So how did it work?

Air Survey

A team of experienced pilots and observers flew over large tracts of land, counting elephants using a standardized protocol. This method allowed the GEC to cover vast areas quickly and efficiently while minimizing the risk of double-counting.

Ground surveys

Teams of researchers and conservationists conducted ground surveys to verify the accuracy of the aerial counts, and to collect additional data on elephant behavior, habitat, and other factors.

Collar tracking

The GEC also used GPS tracking collars to monitor the movements of individual elephants, allowing researchers to gain a more detailed understanding of their behavior, migration patterns, and habitat use.

Dung counts

In some areas where aerial surveys were difficult or impractical, the GEC used dung counts to estimate elephant populations. This involved collecting and analyzing elephant dung samples to determine the number and distribution of elephants in a given area.

Results Of The Survey

Sleeping African elephant lying on a grassy plain

The results were staggering—the estimate showed an overall reduction of 30% between 2007-2014 among certain countries. The result was quite shocking, with some populations faring worse than others.

According to the Zimbabwe survey, 46% of elephants were lost between 2001-2014! A yearly carcass ratio of 8% each year represents much of this disappearing population.

A carcass ratio is considered too high if it goes eight percent or over. This indicates that poaching has become too big in the surveyed area and that the existing elephants are not enough to replenish the losses from these hunters.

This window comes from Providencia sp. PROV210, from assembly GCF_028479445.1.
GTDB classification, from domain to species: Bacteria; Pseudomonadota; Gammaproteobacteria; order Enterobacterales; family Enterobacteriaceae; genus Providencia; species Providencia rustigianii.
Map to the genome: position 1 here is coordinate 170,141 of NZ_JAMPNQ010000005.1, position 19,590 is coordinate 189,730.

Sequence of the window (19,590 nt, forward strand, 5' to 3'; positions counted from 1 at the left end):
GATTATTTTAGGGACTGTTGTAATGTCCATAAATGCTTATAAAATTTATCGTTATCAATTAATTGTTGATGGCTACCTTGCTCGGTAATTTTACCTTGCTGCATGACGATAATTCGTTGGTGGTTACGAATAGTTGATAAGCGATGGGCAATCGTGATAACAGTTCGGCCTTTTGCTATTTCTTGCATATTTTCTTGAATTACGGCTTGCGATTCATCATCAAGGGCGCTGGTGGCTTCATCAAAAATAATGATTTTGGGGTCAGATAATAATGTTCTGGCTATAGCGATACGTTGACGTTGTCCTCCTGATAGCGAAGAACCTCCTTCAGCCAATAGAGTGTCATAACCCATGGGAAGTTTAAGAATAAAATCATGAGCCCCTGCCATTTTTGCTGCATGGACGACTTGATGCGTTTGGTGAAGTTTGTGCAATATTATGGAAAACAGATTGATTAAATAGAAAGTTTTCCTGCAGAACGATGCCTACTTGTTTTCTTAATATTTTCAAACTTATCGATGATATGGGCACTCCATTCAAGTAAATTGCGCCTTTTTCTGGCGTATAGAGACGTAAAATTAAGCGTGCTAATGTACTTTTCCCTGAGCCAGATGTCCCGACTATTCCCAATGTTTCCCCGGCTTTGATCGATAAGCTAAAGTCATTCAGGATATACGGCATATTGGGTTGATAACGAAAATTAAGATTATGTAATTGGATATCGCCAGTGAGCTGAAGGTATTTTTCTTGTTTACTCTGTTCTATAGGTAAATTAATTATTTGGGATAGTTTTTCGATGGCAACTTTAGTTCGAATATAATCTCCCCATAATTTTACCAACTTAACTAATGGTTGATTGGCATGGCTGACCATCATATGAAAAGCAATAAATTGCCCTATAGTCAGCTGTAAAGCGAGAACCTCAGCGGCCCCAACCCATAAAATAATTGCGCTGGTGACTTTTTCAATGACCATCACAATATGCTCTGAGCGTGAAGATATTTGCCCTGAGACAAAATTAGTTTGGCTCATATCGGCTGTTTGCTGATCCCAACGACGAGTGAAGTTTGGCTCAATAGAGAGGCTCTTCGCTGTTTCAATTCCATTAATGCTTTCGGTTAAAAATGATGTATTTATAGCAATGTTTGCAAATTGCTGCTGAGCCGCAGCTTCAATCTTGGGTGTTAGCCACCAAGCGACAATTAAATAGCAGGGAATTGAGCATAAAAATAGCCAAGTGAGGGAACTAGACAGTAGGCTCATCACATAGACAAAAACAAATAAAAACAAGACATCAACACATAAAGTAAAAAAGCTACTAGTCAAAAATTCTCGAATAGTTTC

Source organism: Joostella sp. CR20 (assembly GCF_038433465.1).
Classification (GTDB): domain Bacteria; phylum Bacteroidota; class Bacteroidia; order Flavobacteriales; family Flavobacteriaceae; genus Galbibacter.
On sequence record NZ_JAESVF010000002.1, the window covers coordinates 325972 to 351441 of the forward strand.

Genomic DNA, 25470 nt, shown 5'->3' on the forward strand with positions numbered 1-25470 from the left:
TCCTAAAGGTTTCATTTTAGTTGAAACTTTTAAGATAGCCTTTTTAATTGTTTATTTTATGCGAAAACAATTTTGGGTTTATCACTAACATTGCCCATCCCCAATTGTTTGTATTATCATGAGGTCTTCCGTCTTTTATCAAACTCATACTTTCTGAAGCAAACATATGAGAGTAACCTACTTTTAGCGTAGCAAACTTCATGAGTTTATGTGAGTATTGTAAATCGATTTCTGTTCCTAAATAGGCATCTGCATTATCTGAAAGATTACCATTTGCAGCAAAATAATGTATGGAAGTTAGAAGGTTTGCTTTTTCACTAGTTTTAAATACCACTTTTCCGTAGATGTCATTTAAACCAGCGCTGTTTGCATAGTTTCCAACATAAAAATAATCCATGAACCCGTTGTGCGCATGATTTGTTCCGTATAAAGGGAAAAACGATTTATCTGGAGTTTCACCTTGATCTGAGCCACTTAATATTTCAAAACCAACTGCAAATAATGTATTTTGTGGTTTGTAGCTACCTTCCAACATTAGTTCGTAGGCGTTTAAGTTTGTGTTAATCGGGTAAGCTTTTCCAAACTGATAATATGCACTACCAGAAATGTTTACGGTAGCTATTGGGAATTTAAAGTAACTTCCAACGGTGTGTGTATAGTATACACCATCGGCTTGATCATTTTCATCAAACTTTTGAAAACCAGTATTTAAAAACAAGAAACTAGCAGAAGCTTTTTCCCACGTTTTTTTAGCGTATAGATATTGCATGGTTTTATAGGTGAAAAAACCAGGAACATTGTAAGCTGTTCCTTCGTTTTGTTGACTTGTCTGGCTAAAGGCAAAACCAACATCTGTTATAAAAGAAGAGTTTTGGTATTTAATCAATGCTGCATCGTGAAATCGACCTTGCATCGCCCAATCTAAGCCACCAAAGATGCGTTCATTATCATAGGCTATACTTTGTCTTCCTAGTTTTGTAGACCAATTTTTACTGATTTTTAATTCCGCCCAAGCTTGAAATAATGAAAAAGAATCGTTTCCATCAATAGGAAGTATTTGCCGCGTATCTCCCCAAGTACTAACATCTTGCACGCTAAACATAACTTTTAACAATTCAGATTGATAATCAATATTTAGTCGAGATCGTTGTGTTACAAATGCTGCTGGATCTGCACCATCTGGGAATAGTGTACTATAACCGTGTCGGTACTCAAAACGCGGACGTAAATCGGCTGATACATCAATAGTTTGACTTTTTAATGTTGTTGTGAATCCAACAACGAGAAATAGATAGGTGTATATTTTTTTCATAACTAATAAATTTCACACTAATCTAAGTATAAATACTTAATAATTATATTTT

Among these countries was Northern Cameroon, with a carcass ratio of 83%. Other countries had their ratios vary from seven to thirty percent. It is estimated that elephant populations from high carcass ratio countries would soon go extinct if left without intervention.

The Great Elephant Census provided a groundbreaking understanding of the situation for elephant populations around Africa and created an urgency for better wildlife protection measures across the continent.

Although many organizations are actively working on this problem, it is insufficient. Individual cooperation is needed to make any significant change for these creatures.

With that being said, you can help too! Take up your animal rescue shirt today and start advocating for the protection of the elephants. You can even volunteer to go do some amazing animal rescue vacations with a special focus on the savannah.


How many years has the GEC been working?

The researchers from their team were active for more than six years.

Why is the Great Elephant Census important?

Tracking wildlife populations is vital for conservationists seeking to protect wild animals from extinction.

What is the organization involved in this project?

While Allen funded the project itself, the actual research was spearheaded by experts from Elephants Without Borders, a group dedicated to conserving and managing the elephant population in Africa.